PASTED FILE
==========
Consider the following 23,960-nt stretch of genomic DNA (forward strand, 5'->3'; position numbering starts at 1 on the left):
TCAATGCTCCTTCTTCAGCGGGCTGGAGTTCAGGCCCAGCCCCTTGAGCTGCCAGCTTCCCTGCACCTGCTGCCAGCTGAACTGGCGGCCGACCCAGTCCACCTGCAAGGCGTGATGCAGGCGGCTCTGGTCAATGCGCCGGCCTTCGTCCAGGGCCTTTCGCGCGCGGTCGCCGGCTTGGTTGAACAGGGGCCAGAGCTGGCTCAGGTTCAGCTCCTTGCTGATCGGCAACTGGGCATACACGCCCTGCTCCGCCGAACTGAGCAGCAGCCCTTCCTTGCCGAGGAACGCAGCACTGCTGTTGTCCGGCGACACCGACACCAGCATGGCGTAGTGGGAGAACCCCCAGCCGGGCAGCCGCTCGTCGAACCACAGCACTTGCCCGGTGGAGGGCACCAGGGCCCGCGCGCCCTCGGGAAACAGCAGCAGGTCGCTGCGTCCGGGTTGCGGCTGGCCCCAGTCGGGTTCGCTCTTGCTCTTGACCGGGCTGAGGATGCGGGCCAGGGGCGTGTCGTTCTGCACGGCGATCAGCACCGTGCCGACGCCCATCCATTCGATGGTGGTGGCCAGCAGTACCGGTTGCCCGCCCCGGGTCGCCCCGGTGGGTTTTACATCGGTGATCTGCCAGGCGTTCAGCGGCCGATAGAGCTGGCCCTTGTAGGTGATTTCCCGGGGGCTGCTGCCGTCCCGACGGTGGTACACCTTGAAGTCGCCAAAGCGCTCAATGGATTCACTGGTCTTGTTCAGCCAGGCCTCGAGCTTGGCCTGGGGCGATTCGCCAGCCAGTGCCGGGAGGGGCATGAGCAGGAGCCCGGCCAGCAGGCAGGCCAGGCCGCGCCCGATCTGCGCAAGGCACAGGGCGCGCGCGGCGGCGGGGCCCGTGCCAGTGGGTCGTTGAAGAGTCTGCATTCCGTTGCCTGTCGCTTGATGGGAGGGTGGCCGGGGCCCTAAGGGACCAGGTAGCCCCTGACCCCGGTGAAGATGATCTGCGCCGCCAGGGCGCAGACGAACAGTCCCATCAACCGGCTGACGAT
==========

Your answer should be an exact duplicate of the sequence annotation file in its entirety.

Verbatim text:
Consider the following 23,960-nt stretch of genomic DNA (forward strand, 5'->3'; position numbering starts at 1 on the left):
TCAATGCTCCTTCTTCAGCGGGCTGGAGTTCAGGCCCAGCCCCTTGAGCTGCCAGCTTCCCTGCACCTGCTGCCAGCTGAACTGGCGGCCGACCCAGTCCACCTGCAAGGCGTGATGCAGGCGGCTCTGGTCAATGCGCCGGCCTTCGTCCAGGGCCTTTCGCGCGCGGTCGCCGGCTTGGTTGAACAGGGGCCAGAGCTGGCTCAGGTTCAGCTCCTTGCTGATCGGCAACTGGGCATACACGCCCTGCTCCGCCGAACTGAGCAGCAGCCCTTCCTTGCCGAGGAACGCAGCACTGCTGTTGTCCGGCGACACCGACACCAGCATGGCGTAGTGGGAGAACCCCCAGCCGGGCAGCCGCTCGTCGAACCACAGCACTTGCCCGGTGGAGGGCACCAGGGCCCGCGCGCCCTCGGGAAACAGCAGCAGGTCGCTGCGTCCGGGTTGCGGCTGGCCCCAGTCGGGTTCGCTCTTGCTCTTGACCGGGCTGAGGATGCGGGCCAGGGGCGTGTCGTTCTGCACGGCGATCAGCACCGTGCCGACGCCCATCCATTCGATGGTGGTGGCCAGCAGTACCGGTTGCCCGCCCCGGGTCGCCCCGGTGGGTTTTACATCGGTGATCTGCCAGGCGTTCAGCGGCCGATAGAGCTGGCCCTTGTAGGTGATTTCCCGGGGGCTGCTGCCGTCCCGACGGTGGTACACCTTGAAGTCGCCAAAGCGCTCAATGGATTCACTGGTCTTGTTCAGCCAGGCCTCGAGCTTGGCCTGGGGCGATTCGCCAGCCAGTGCCGGGAGGGGCATGAGCAGGAGCCCGGCCAGCAGGCAGGCCAGGCCGCGCCCGATCTGCGCAAGGCACAGGGCGCGCGCGGCGGCGGGGCCCGTGCCAGTGGGTCGTTGAAGAGTCTGCATTCCGTTGCCTGTCGCTTGATGGGAGGGTGGCCGGGGCCCTAAGGGACCAGGTAGCCCCTGACCCCGGTGAAGATGATCTGCGCCGCCAGGGCGCAGACGAACAGTCCCATCAACCGGCTGACGAT